Treatments for hematomas, which are trauma-induced collections of blood outside of a blood vessel, vary depending on their severity and location, explains MedicineNet. Hematomas of the skin and tissue are often treated with rest, ice, compression and elevation, whereas hematomas involving the brain or organs require tailored treatments.
A hematoma is often distinguished by its location. Epidural, subdural and intracerebral hematomas involve the brain and are the most dangerous kinds of hematomas. These types of hematomas typically follow head trauma. If victims experience severe headaches, vomiting and difficulty focusing, they should immediately seek medical attention, as they may require neurosurgical treatments, states MedicineNet.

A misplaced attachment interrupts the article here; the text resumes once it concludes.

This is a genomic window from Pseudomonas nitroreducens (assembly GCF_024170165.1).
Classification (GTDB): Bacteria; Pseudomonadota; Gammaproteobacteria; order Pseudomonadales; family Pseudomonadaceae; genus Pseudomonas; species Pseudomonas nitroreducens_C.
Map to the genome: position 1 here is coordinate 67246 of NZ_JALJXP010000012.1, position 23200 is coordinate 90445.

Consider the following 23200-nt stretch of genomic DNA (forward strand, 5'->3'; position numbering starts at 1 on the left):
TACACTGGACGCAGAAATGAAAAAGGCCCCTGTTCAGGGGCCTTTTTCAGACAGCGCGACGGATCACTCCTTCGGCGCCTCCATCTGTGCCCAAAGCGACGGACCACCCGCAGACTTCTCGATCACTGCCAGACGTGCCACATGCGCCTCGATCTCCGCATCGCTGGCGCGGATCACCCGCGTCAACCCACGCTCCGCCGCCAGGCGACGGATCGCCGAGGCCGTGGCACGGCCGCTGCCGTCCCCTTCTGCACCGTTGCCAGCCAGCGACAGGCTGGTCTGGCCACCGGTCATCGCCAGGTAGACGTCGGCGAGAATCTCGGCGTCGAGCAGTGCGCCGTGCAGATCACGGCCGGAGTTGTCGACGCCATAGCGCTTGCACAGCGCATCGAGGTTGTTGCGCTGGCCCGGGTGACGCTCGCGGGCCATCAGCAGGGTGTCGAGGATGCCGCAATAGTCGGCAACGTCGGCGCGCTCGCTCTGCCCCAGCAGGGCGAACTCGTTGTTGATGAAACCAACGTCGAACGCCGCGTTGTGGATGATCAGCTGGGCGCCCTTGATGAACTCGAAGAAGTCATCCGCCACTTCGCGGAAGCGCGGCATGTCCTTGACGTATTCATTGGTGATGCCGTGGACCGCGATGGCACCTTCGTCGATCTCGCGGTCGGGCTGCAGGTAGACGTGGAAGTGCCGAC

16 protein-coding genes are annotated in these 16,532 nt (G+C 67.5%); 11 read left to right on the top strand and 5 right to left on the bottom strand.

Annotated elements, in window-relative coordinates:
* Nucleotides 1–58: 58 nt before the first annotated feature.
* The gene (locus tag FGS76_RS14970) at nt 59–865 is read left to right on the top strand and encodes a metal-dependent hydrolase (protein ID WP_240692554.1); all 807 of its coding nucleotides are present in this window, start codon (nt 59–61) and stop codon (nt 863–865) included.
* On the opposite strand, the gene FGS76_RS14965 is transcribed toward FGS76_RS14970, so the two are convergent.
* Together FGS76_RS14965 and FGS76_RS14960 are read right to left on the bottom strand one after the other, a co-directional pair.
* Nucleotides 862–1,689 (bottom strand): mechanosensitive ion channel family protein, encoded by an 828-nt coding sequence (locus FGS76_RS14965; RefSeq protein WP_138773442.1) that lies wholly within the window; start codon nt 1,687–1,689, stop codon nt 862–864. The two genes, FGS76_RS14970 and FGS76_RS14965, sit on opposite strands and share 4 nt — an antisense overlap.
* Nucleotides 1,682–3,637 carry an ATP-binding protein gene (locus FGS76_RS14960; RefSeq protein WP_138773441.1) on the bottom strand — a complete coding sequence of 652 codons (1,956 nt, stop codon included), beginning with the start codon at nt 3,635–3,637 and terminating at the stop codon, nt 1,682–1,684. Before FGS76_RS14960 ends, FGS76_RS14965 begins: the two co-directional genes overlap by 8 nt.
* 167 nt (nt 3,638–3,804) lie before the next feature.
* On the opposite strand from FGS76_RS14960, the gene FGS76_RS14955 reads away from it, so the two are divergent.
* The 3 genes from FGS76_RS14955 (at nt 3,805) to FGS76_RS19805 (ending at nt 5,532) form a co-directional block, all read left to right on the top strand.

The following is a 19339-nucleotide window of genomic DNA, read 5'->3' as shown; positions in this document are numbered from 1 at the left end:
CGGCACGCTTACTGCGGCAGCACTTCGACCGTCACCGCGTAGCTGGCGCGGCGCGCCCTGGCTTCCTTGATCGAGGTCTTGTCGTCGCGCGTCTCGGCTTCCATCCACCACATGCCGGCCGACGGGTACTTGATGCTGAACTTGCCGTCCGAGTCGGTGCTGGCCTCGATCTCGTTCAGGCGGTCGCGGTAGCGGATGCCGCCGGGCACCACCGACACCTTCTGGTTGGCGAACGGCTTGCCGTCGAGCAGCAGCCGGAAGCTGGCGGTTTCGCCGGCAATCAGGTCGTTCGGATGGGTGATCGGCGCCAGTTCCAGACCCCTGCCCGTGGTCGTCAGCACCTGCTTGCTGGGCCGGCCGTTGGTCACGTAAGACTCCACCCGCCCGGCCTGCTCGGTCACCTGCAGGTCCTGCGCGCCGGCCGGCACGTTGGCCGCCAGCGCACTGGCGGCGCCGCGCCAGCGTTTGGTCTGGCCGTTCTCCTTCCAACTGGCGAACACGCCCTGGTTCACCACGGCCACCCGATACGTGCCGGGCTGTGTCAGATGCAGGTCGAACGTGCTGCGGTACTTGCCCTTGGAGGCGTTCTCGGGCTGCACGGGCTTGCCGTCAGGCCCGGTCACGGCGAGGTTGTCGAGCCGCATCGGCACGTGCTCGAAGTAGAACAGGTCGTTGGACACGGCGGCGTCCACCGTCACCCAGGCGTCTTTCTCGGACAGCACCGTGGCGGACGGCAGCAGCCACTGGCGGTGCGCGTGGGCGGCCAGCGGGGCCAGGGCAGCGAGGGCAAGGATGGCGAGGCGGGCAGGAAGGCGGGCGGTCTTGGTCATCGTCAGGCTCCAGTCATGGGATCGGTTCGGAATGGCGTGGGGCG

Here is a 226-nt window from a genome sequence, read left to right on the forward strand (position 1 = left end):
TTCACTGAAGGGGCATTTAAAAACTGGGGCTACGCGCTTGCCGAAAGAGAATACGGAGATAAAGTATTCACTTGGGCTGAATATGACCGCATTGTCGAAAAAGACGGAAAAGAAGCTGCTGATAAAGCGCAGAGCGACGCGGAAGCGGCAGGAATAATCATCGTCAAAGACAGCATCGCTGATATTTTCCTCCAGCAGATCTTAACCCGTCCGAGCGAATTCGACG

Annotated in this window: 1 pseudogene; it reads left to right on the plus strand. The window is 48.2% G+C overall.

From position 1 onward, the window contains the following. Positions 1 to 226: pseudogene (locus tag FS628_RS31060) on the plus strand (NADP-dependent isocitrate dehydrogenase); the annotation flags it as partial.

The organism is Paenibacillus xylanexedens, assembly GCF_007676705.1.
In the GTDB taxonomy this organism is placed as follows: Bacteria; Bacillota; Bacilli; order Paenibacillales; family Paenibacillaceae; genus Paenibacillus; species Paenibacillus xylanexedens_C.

Intramuscular hematomas can be very painful, and if too much bleeding occurs, the pressure can increase to the point of causing permanent nerve damage, according to MedicineNet. This condition, known as compartment syndrome, is commonly seen in the lower leg and forearm and often requires emergency surgery.
Other superficial hematomas may occur on the scalp, ear, septum, fingers, toes or anywhere else on the body, as MedicineNet notes. Fractured bones always involve hematomas at the fracture site, especially fractures of the thigh and upper arm. Common symptoms of minor hematomas generally include some combination of discoloration, irritation, pain, redness and swelling.